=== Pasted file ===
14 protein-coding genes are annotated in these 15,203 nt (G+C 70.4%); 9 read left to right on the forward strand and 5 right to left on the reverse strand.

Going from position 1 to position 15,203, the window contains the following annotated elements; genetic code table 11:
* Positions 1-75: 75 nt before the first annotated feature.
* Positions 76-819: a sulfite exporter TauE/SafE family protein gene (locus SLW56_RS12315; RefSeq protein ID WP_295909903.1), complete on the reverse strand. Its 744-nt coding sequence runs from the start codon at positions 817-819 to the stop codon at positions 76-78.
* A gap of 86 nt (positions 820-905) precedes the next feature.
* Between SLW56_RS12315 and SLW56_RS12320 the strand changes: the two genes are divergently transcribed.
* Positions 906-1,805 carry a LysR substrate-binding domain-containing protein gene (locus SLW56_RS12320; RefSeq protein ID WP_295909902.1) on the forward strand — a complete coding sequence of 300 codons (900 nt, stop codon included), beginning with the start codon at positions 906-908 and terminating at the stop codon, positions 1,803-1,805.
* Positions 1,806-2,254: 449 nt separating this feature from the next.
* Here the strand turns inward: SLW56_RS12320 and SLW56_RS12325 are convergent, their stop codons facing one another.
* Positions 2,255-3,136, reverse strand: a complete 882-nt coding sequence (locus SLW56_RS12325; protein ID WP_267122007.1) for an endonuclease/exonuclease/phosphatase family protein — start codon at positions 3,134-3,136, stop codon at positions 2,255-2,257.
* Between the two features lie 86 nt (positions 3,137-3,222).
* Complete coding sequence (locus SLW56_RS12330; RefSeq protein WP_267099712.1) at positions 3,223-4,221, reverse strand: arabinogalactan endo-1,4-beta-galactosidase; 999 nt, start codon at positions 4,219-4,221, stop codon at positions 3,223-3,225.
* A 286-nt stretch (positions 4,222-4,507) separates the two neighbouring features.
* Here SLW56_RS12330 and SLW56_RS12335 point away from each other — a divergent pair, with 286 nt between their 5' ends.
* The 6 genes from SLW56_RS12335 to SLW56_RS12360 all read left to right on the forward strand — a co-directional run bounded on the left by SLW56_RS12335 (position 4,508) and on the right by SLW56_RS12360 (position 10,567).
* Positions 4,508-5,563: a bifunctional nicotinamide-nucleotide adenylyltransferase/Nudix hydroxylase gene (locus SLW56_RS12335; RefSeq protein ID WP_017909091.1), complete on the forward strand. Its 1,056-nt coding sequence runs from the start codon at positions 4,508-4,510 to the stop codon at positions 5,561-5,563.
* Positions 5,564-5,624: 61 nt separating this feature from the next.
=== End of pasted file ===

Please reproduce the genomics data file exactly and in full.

14 protein-coding genes are annotated in these 15,203 nt (G+C 70.4%); 9 read left to right on the forward strand and 5 right to left on the reverse strand.

Going from position 1 to position 15,203, the window contains the following annotated elements; genetic code table 11:
* Positions 1-75: 75 nt before the first annotated feature.
* Positions 76-819: a sulfite exporter TauE/SafE family protein gene (locus SLW56_RS12315; RefSeq protein ID WP_295909903.1), complete on the reverse strand. Its 744-nt coding sequence runs from the start codon at positions 817-819 to the stop codon at positions 76-78.
* A gap of 86 nt (positions 820-905) precedes the next feature.
* Between SLW56_RS12315 and SLW56_RS12320 the strand changes: the two genes are divergently transcribed.
* Positions 906-1,805 carry a LysR substrate-binding domain-containing protein gene (locus SLW56_RS12320; RefSeq protein ID WP_295909902.1) on the forward strand — a complete coding sequence of 300 codons (900 nt, stop codon included), beginning with the start codon at positions 906-908 and terminating at the stop codon, positions 1,803-1,805.
* Positions 1,806-2,254: 449 nt separating this feature from the next.
* Here the strand turns inward: SLW56_RS12320 and SLW56_RS12325 are convergent, their stop codons facing one another.
* Positions 2,255-3,136, reverse strand: a complete 882-nt coding sequence (locus SLW56_RS12325; protein ID WP_267122007.1) for an endonuclease/exonuclease/phosphatase family protein — start codon at positions 3,134-3,136, stop codon at positions 2,255-2,257.
* Between the two features lie 86 nt (positions 3,137-3,222).
* Complete coding sequence (locus SLW56_RS12330; RefSeq protein WP_267099712.1) at positions 3,223-4,221, reverse strand: arabinogalactan endo-1,4-beta-galactosidase; 999 nt, start codon at positions 4,219-4,221, stop codon at positions 3,223-3,225.
* A 286-nt stretch (positions 4,222-4,507) separates the two neighbouring features.
* Here SLW56_RS12330 and SLW56_RS12335 point away from each other — a divergent pair, with 286 nt between their 5' ends.
* The 6 genes from SLW56_RS12335 to SLW56_RS12360 all read left to right on the forward strand — a co-directional run bounded on the left by SLW56_RS12335 (position 4,508) and on the right by SLW56_RS12360 (position 10,567).
* Positions 4,508-5,563: a bifunctional nicotinamide-nucleotide adenylyltransferase/Nudix hydroxylase gene (locus SLW56_RS12335; RefSeq protein ID WP_017909091.1), complete on the forward strand. Its 1,056-nt coding sequence runs from the start codon at positions 4,508-4,510 to the stop codon at positions 5,561-5,563.
* Positions 5,564-5,624: 61 nt separating this feature from the next.